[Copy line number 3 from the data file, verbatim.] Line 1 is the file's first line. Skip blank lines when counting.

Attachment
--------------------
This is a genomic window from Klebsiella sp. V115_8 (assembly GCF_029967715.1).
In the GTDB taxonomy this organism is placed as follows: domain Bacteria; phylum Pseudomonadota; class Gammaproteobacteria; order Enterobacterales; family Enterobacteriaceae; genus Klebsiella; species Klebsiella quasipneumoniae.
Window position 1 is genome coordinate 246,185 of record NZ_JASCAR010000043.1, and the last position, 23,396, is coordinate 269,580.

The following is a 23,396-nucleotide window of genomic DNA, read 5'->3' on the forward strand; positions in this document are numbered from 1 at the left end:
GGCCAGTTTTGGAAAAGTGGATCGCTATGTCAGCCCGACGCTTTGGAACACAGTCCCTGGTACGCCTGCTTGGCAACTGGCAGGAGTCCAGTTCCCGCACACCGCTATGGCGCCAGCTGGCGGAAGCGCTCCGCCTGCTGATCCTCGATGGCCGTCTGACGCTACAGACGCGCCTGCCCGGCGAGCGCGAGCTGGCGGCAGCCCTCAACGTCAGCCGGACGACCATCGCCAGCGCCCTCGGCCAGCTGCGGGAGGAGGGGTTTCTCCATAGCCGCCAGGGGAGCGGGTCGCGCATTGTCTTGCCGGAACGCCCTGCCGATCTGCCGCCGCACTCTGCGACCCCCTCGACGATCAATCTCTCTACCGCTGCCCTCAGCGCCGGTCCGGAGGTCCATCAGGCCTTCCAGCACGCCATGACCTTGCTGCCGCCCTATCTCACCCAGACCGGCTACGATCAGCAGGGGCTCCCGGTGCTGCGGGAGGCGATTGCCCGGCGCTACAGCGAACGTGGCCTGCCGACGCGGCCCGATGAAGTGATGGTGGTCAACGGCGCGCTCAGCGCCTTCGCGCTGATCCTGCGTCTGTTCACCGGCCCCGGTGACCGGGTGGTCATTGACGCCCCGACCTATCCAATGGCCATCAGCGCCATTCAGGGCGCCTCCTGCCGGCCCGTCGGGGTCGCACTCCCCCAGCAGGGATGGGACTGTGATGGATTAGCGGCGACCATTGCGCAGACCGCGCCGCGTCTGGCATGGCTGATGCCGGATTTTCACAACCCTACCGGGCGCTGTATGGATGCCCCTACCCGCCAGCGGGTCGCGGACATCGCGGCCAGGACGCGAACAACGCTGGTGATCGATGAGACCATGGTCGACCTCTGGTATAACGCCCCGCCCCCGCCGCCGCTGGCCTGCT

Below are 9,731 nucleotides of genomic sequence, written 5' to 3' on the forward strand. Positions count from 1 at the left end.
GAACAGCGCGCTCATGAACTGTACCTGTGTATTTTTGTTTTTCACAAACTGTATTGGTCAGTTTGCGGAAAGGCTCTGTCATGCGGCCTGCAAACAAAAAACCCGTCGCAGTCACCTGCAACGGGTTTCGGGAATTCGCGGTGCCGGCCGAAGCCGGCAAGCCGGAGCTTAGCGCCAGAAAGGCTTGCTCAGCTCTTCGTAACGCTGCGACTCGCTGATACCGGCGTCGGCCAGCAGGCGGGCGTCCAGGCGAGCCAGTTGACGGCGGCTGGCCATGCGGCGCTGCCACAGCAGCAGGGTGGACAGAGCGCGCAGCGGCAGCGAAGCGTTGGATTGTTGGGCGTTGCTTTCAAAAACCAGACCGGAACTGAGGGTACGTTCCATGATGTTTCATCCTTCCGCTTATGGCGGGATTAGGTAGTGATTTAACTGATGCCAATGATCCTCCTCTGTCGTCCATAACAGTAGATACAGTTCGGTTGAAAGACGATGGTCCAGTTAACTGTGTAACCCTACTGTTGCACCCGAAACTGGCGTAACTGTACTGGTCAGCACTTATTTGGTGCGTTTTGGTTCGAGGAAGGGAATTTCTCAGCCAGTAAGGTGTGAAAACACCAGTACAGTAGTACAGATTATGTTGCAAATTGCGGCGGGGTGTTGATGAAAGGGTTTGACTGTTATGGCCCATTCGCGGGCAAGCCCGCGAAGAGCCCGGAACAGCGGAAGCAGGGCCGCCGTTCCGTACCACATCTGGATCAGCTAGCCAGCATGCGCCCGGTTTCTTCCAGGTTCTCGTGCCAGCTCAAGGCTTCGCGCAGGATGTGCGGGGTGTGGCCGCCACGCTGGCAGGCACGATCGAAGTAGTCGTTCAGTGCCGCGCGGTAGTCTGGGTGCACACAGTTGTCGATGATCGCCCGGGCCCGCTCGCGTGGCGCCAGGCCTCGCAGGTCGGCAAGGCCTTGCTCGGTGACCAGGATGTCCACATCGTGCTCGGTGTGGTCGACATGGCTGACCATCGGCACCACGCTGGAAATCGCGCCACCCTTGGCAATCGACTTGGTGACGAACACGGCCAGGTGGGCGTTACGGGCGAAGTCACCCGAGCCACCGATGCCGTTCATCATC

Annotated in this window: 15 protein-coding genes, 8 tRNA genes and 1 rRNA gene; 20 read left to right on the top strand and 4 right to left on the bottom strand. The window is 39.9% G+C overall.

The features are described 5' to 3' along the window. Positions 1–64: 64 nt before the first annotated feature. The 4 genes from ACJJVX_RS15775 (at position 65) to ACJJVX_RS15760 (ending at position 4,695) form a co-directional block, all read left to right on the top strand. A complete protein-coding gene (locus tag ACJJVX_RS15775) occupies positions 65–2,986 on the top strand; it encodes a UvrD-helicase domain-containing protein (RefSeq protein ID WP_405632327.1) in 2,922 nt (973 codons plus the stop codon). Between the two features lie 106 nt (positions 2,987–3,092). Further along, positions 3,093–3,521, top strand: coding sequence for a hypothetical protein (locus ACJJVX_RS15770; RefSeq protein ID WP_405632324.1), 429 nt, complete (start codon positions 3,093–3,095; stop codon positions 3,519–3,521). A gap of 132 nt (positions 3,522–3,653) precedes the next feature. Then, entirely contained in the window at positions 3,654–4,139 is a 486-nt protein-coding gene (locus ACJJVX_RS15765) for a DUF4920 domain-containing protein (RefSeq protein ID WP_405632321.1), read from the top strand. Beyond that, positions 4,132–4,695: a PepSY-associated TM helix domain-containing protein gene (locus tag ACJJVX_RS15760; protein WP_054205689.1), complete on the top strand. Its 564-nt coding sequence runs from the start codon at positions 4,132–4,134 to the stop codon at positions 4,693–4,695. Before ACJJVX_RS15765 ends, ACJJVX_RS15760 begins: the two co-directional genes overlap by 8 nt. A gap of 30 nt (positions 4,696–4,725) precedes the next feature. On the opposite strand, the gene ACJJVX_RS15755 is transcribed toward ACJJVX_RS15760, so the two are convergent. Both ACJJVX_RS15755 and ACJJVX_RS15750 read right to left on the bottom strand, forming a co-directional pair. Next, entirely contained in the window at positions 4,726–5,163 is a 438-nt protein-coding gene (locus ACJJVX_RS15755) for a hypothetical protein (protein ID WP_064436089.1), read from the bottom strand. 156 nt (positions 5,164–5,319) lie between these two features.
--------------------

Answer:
Window position 1 is genome coordinate 246,185 of record NZ_JASCAR010000043.1, and the last position, 23,396, is coordinate 269,580.